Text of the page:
The setup of government-mandated privacy protections, needed to safeguard the personal data enrollees of the Affordable Care Act’s insurance exchanges must provide to purchase insurance and to prevent fraud, is months behind schedule, according to the Department of Health and Human Services’ Office of the Inspector General for Audit Services.
“Several critical tasks remain to be completed in a short period of time,” noted Deputy Inspector General Gloria Jarmon in an August report on the status of the implementation of the exchanges. “If there are additional delays in completing the security authorization,” the chief information officer at the Centers for Medicare and Medicaid Services may not have the required “security controls needed for the security authorization decision” to open the exchanges in October.
One of the primary reform aims of Affordable Care Act is to ensure every American is insured, and the primary vehicles of that goal are the state-run and federally facilitated exchanges. To keep the insurance plans offered on the exchanges affordable, Americans whose employers do not offer insurance and who make less than 40 percent of the federal poverty line — around $45,960 for an individual and $92,000 for a household of four — will be given a federal tax credit to subsidize the cost.
But to determine whether an applicant is eligible for the subsidy or whether they can buy medical coverage on the exchanges, the databases of seven U.S. agencies, including the Internal Revenue Service and the Department of Homeland Security, must be linked. Since the Congressional Budget Office has calculated that 7 million people will enroll via the exchanges next year, and all data — from identity to citizenship to income to family size — must be verified, a massive amount of data will be circulating through the system.
Unsurprisingly, the Health and Human Services report focused on this system.
The $267 million computer system, nicknamed “the Hub,” will give marketplaces the means to see which applicants qualify for what programs and is a crucial piece of the Obamacare framework. Because such a massive amount of important personal data will be used by the insurance exchanges, security is a big concern. As Jarmon’s reported detailed, “effective security controls are necessary to protect the confidentiality, integrity, and availability of a system and its information.”
The Privacy Act of 1974 mandates that each agency of the federal government utilize administrative and physical security systems to prevent the unauthorized release of personal records. In addition, the Federal Information Security Management Act of 2002 requires the executive branch to ensure that Americans’ private records are protected from misuse and security breaches. In the case of the Obamacare hub, any serious security breach could result in identity theft.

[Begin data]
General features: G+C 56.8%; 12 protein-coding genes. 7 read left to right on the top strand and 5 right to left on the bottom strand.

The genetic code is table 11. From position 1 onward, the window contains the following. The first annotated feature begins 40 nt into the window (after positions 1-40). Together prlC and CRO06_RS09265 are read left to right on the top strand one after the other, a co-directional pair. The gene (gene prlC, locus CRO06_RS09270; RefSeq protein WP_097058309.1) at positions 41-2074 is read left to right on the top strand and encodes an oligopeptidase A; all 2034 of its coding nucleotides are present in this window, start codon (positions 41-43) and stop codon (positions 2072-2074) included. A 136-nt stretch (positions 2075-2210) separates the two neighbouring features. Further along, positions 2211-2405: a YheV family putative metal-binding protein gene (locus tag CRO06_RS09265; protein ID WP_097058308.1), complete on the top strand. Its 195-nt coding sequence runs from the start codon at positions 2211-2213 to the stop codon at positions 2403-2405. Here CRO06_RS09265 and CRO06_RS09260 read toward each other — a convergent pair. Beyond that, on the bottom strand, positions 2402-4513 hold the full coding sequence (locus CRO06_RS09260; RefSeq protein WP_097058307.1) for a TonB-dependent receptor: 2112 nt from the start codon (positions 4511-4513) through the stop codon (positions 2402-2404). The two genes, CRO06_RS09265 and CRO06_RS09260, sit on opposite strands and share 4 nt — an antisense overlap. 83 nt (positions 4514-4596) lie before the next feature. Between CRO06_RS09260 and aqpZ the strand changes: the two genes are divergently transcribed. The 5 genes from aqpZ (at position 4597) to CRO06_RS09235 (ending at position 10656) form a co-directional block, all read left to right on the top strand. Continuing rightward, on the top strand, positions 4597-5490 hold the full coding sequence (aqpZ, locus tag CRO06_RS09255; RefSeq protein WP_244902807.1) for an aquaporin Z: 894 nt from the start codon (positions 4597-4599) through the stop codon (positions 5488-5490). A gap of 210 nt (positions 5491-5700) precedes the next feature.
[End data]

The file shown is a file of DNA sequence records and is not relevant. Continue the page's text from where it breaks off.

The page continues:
According to Jarmon, the Centers for Medicare and Medicaid Services has delayed key deadlines by about two months. In March, CMS estimated that it would take 51 days — from July 15 to September 4 — to review the final Security Control Assessment report and make the final security authorization decision, steps that must be completed for the exchanges to open. Now, CMS is planning to squeeze that process into just 10 days.
“They’ve removed their margin for error,” Deven McGraw, director of the health privacy project at the nonprofit Center for Democracy & Technology, told Reuters. “There is huge pressure to get [the exchanges] up and running on time, but if there is a security incident they are done. It would be a complete disaster from a PR viewpoint.”
Congress has been weighed down by timetable concerns as well. On July 17, several officials — including Marilyn Tavenner, the administrator of CMS, and Henry Chao, the deputy chief information officer of CMS — testified before the House of Representatives. Both Tavennar and Chau reassured representatives on the Subcommittee on Energy Policy, Health Care, and Entitlements that the privacy and security measures would be ready for the October 1 exchange deadline. In fact, they said the measures were scheduled to be finished and tested by September 1, a month before the exchanges open for enrollment.
In June, Republican Rep. Diane Black of Tennessee, a registered nurse of 40 years, wrote in a U.S. News and & World Report opinion piece that even the most basic questions about the data hub have not been answered. “With so much personal information going in and out of the Hub likely privy to both government employees and contractors, many of whom will have discretion over health care coverage and tax penalties, the potential for abuses is staggering,” she said.
To Michael Astrue, the former Health and Human Service general counsel who recently stepped down as commissioner of the Social Security Administration, the reason for the delay is clear. “A functional and legally compliant federal exchange almost certainly will not be ready on October 1,” he wrote in a piece for the Weekly Standard. “The reasons for failure are not short timelines (Congress gave HHS more than three years), political interference (Congress has not focused on ACA systems), or complexity (states have built well-designed exchanges). The reason is plain old incompetence and arrogance.”
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